Demographics

At the 2016 Census, there were 74,302 people in the Willoughby local government area, of these 48.0% were male and 52.0% were female. Aboriginal and Torres Strait Islander people made up 0.2% of the population. The median age of people in the City of Willoughby was 37 years. Children aged 0 – 14 years made up 19.4% of the population and people aged 65 years and over made up 13.6% of the population. Of people in the area aged 15 years and over, 54.6% were married and 8.2% were either divorced or separated.Population growth in the City of Willoughby between the 2006 Census and the 2011 Census was 5.9%; and in the subsequent five years to the 2016 Census, population growth was 10.3%. When compared with total population growth of Australia for the same periods, being 8.3% and 8.8% respectively, population growth in Willoughby local government area has accelerated faster than the national average.At the 2016 Census, the proportion of residents in Willoughby local government area who stated their ancestry as Chinese was in excess of four times the state and national averages; and the proportion of households where an Asian language was spoken at home was approximately five times higher than the national average.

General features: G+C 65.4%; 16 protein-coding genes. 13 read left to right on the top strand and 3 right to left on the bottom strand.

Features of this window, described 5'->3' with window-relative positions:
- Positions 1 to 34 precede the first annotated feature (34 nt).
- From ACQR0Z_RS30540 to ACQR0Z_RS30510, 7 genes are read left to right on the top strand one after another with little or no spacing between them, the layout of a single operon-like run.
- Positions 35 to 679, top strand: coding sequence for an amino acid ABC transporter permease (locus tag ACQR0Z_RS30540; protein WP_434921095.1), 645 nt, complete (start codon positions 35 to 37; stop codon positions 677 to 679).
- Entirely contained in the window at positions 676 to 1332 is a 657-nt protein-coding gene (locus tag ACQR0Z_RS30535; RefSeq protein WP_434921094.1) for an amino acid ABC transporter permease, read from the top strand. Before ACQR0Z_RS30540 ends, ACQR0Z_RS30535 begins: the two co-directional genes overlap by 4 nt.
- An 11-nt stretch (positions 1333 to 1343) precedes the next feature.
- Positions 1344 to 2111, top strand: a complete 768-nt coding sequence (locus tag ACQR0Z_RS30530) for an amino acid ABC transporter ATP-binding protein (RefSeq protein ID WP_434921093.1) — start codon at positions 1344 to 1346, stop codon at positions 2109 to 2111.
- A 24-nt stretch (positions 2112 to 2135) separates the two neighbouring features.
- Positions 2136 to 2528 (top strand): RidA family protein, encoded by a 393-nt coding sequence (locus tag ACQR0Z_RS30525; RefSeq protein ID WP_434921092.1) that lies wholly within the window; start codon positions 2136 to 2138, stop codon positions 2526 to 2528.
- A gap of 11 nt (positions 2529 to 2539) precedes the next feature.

Council

Current composition and election method

Willoughby City Council is composed of thirteen councillors, including the mayor, for a fixed four-year term of office. The Mayor is directly elected while the twelve other councillors are elected proportionally as four separate wards, each electing three councillors. The most recent Council election was held on 9 September 2017. The current Council is: